Lion’s Mane Mushrooms: Great Substitute of Shellfish!
If you have ever walked in the woods—or even a city park—and looked up to see a giant, white cheerleading pom-pom stuck in a tree, you may have stopped in your tracks. What a throw! But what you thought you saw may not have been a pom-pom at all; instead, it was probably a lion’s mane mushroom, the most huggable and strange-looking fungus out there. Lion’s mane is edible, delicious, and considered a functional food since it offers numerous health benefits. Where can you find lion’s mane mushroom, and how should you prepare it? Is it true that it is a substitute for crab meat? Do the reputed benefits of lion’s mane meet the standards of science, or are they a myth? We have answers. (But if you’d like to skip the details our verdict is: It is yummy, and it’s pretty good for you, too.)
Viewed up-close these mushrooms resemble a shaggy ball of closely packed, dangling threads, icicles, or soft white teeth. It belongs to the genus Hericium, which includes many curious-looking, white, edible mushroom species. In Latin, Hericeus means hedgehog-like, or pertaining to spines, which speaks to the—soft, pliable—spines they all sport. In the U.S. the lion’s mane mushrooms brought to market are usually either Hericium erinaceus (which translates pretty much as hedgehog-like hedgehog) or H. americanum. Other English common names for lion’s mane include bearded tooth fungus and pom-pom mushroom.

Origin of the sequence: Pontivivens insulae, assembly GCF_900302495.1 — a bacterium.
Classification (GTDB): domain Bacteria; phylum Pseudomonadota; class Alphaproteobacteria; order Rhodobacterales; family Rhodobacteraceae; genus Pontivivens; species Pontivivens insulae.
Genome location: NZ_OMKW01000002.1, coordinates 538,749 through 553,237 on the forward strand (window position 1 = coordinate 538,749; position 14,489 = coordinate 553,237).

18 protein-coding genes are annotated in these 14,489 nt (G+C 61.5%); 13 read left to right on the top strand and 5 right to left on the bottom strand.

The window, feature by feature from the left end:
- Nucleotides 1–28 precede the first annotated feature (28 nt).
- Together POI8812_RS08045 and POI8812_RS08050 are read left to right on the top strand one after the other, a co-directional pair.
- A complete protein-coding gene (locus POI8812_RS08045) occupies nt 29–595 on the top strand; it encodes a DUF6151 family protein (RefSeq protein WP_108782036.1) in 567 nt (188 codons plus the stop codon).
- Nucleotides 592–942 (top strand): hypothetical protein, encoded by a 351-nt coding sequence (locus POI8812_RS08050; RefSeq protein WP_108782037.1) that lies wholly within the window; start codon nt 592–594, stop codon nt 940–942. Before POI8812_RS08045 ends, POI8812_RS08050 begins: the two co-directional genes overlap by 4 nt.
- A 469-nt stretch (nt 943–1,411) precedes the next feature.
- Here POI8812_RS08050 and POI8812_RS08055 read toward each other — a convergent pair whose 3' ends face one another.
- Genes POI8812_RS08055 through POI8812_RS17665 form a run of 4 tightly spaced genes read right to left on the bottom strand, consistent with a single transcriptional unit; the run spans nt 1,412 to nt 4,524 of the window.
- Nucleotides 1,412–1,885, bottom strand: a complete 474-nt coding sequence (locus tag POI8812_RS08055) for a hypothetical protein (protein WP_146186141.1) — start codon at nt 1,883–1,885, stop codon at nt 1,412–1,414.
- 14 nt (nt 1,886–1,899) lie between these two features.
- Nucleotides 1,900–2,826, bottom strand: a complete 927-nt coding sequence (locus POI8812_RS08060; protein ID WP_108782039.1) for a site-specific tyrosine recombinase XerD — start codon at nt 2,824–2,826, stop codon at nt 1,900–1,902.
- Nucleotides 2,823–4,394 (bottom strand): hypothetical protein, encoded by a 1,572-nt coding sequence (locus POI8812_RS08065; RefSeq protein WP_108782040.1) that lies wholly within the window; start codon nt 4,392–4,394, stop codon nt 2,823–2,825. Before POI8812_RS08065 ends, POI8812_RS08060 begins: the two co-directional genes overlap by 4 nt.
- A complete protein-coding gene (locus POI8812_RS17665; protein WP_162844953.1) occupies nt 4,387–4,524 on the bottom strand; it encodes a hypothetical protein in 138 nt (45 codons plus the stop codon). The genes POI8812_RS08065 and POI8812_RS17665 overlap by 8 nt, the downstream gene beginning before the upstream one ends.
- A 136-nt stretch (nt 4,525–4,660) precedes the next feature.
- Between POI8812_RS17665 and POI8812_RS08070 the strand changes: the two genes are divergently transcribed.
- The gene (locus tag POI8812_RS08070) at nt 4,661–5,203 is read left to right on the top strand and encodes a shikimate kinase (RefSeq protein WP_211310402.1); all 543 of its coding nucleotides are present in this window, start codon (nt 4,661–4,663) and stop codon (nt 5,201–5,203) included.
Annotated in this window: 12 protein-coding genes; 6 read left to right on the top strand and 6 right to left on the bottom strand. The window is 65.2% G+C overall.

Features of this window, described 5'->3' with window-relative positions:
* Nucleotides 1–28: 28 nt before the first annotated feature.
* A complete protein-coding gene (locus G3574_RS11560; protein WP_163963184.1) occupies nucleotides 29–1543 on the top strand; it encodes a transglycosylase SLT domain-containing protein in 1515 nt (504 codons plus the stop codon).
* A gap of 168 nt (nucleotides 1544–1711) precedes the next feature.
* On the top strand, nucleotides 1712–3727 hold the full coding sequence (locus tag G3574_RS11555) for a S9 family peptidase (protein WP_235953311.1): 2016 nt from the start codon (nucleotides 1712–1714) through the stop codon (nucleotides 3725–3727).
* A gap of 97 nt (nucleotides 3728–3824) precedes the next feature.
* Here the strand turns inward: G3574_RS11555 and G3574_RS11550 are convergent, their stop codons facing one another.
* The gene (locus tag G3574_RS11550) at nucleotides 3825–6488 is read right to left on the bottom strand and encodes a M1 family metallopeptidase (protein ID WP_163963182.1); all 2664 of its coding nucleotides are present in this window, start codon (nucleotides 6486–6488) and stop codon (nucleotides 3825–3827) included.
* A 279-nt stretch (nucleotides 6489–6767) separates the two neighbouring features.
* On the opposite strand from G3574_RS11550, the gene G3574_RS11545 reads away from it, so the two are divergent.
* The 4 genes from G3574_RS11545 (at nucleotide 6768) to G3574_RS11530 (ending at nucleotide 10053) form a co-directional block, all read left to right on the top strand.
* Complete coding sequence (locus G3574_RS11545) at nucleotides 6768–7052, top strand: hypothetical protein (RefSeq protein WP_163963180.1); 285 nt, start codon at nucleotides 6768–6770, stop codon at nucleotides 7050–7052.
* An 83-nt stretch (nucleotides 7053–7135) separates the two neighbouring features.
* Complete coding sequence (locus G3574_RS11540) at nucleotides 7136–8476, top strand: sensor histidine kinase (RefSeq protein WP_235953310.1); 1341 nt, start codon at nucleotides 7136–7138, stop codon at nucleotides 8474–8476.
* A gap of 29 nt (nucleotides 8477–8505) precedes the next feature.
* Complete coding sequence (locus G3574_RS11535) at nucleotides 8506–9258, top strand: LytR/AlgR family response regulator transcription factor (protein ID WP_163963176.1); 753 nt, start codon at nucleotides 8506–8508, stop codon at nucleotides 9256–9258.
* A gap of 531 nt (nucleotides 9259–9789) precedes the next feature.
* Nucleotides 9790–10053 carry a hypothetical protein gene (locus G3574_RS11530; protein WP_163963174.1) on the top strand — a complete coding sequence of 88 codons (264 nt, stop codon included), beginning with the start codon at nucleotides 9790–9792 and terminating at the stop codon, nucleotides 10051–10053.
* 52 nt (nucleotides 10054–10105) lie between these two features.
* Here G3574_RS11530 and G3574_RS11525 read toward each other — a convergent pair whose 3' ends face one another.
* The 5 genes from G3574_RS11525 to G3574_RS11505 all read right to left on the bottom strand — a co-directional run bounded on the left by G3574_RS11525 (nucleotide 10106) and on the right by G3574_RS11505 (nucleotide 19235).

In the wild these mushrooms can grow very large, up to 10 pounds, fruiting on dead trees and logs, but also on injured, living trees. It is both a saprotroph (an organism digesting decomposing organic matter) and a parasite (taking nourishment from a living organism). Lion’s mane’s natural season is generally from late summer through fall and winter. For mushroom hunters, finding one is like discovering that pot of shiny stuff at the end of the rainbow—just better-tasting. Read more: https://bit.ly/36jxm94